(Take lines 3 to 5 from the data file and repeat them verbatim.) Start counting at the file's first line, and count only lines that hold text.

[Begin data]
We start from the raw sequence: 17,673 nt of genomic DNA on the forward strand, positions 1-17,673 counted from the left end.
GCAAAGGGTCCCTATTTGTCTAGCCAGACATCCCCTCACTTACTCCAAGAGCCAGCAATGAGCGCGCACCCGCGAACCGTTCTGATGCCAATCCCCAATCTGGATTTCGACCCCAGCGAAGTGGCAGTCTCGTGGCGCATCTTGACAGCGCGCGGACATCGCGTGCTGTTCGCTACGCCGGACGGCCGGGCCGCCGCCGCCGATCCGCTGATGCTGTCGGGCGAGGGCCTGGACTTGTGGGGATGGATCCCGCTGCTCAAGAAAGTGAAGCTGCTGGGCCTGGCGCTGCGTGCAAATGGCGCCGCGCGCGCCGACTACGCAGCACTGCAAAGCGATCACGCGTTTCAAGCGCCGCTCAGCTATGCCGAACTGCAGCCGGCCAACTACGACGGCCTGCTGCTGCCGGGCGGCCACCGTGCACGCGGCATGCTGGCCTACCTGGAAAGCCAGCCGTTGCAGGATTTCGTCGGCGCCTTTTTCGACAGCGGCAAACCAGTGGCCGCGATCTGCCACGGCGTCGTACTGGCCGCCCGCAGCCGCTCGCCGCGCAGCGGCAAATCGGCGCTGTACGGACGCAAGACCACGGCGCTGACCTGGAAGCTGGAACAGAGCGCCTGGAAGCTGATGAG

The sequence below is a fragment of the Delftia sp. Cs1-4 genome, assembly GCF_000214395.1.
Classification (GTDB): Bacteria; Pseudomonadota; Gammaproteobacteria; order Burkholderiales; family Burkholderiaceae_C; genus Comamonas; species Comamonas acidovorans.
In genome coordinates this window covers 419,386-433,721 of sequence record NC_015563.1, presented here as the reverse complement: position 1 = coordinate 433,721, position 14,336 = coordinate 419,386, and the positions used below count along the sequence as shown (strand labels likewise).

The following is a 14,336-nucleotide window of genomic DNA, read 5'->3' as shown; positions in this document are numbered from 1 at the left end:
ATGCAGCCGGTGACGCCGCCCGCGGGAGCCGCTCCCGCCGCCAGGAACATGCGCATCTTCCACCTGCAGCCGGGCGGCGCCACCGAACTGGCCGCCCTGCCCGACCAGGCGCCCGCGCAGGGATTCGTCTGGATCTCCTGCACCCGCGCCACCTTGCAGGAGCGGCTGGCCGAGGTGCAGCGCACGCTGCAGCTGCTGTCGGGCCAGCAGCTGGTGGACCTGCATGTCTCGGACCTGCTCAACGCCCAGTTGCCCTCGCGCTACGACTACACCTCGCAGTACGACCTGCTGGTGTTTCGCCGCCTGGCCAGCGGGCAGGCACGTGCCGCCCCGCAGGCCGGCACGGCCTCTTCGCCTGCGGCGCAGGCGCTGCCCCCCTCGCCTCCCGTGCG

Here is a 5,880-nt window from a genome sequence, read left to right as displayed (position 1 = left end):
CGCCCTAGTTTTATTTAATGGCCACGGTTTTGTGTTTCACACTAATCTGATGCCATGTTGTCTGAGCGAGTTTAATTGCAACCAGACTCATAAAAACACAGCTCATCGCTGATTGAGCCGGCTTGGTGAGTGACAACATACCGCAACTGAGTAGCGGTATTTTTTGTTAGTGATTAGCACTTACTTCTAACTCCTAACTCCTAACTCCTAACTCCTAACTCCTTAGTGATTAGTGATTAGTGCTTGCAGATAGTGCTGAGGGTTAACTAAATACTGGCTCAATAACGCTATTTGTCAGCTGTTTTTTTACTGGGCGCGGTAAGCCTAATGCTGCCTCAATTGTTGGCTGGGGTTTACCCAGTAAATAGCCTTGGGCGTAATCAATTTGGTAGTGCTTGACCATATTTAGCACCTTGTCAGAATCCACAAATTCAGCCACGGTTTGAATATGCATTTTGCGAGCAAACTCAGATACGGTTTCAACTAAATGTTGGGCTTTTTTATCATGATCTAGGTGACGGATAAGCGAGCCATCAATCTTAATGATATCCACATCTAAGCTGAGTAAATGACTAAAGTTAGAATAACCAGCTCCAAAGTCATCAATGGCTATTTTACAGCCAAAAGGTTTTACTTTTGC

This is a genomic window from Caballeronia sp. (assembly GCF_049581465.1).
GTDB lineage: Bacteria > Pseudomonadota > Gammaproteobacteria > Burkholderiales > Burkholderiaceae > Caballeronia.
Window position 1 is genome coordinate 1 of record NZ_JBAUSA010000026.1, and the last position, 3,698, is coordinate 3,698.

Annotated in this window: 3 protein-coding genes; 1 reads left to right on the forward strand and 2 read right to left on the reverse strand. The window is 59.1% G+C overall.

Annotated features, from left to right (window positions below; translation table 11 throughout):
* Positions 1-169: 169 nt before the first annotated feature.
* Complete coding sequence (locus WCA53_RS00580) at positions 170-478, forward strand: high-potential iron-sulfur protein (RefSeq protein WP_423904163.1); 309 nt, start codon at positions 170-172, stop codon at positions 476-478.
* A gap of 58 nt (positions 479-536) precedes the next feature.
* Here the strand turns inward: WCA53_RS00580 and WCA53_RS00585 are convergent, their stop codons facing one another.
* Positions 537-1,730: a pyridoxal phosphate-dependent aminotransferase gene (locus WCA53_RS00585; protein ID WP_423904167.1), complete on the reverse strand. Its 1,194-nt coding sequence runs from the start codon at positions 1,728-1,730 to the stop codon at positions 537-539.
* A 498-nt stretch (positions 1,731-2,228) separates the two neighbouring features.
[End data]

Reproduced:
The sequence below is a fragment of the Delftia sp. Cs1-4 genome, assembly GCF_000214395.1.
Classification (GTDB): Bacteria; Pseudomonadota; Gammaproteobacteria; order Burkholderiales; family Burkholderiaceae_C; genus Comamonas; species Comamonas acidovorans.
In genome coordinates this window covers 419,386-433,721 of sequence record NC_015563.1, presented here as the reverse complement: position 1 = coordinate 433,721, position 14,336 = coordinate 419,386, and the positions used below count along the sequence as shown (strand labels likewise).